(Cover picture courtesy of Geeky Scifi.)
The Ghost Brigades are the Special Forces of the Colonial Defense Forces, elite troops created from the DNA of the dead and turned into the perfect soldiers for the CDF’s toughest operations. They’re young, fast, strong, and totally without normal human qualms.
The universe is a dangerous place for humanity—and it’s about to become more dangerous. Three races we’ve fought before have allied to halt our expansion into space. Their linchpin: the turncoat scientist Charles Boutin, who knows the CDF’s biggest secrets. To prevail, the CDF must find out why Boutin did what he did.
Jared Dirac—a superhuman hybrid, created from Boutin’s DNA—is the only person who can provide answers. Jared’s brain should be able to access Boutin’s electronic memories, but when the memory transplant appears to fail, Jared is given to the Ghost Brigades.
At first, Jared is a perfect soldier. then, as Boutin’s memories slowly surface, Jared begins to intuit the reasons for Boutin’s betrayal…and the fact that some of humanity’s enemies have worse things in mind than our mere defeat.
Just like the first book in the series, Old Man’s War, The Ghost Brigades was nothing like I expected. If you thought it was a little cliché for the Colonial Defense Forces to be the undisputed ‘good guys’ as it seemed in the first book, you’ll love the spin John Scalzi puts on the CDF in his sequel. Trust me, you do not want to read this book if you’re squeamish because here we see the ugly side of the CDF and its Special Forces, the Ghost Brigades.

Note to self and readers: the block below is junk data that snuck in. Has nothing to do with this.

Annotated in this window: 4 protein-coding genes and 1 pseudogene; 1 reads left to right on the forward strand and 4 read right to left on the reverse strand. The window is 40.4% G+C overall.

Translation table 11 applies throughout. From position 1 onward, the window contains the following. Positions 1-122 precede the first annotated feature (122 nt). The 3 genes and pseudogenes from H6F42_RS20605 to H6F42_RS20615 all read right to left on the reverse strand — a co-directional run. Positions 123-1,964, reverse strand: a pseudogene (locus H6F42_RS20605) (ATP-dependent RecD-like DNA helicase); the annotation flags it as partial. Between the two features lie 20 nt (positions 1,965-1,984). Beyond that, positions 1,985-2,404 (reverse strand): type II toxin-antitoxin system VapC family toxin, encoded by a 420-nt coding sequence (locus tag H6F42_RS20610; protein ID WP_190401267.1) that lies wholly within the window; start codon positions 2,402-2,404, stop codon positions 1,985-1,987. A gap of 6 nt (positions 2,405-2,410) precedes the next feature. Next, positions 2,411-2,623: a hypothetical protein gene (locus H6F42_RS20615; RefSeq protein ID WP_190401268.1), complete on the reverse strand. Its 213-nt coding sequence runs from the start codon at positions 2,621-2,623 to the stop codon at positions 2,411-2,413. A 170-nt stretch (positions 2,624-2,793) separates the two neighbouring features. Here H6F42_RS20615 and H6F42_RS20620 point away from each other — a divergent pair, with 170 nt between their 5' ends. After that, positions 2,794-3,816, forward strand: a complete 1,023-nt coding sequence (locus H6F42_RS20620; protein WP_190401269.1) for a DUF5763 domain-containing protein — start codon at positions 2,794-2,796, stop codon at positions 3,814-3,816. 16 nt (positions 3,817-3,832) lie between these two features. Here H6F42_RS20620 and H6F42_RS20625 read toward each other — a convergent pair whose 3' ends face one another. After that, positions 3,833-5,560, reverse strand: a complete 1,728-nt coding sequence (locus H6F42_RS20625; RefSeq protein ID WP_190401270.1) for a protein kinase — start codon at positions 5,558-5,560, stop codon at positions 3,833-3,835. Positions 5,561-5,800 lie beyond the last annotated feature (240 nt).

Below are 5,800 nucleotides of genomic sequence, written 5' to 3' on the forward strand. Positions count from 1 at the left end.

Enter our protagonist, Jared Dirac. With some questionable ethics, he was specially grown and implanted with the consciousness of another man in an attempt to figure out why one of the leading scientists turned traitor. I won’t even pretend to understand John Scalzi’s science-filled explanations for consciousness transfer, but fans of hard sci-fi will love them. There’s also some throwbacks to earlier sci-fi writers who experimented with the ethics surrounding consciousness and souls. Of course all this involves some pretty heavy ethical debates, but that’s just a sign John Scalzi actually puts faith in the intelligence of his readers.
Jared is an interesting character. Since he’s born an adult, he’s also born without a personality and must develop one when it’s seemingly clear that Charles Boutin’s consciousness hasn’t taken. We get to see the Ghost Brigades very intensive training, see some of their horrible missions and watch as Jared’s personality slowly develops through all of the crazy events. And just when you think you’ve guessed how things will end for poor Jared, you’ll find out that you’re wrong. John Scalzi is just that good at making believable plot twists motivated by the characters themselves.
I give this book 5/5 stars.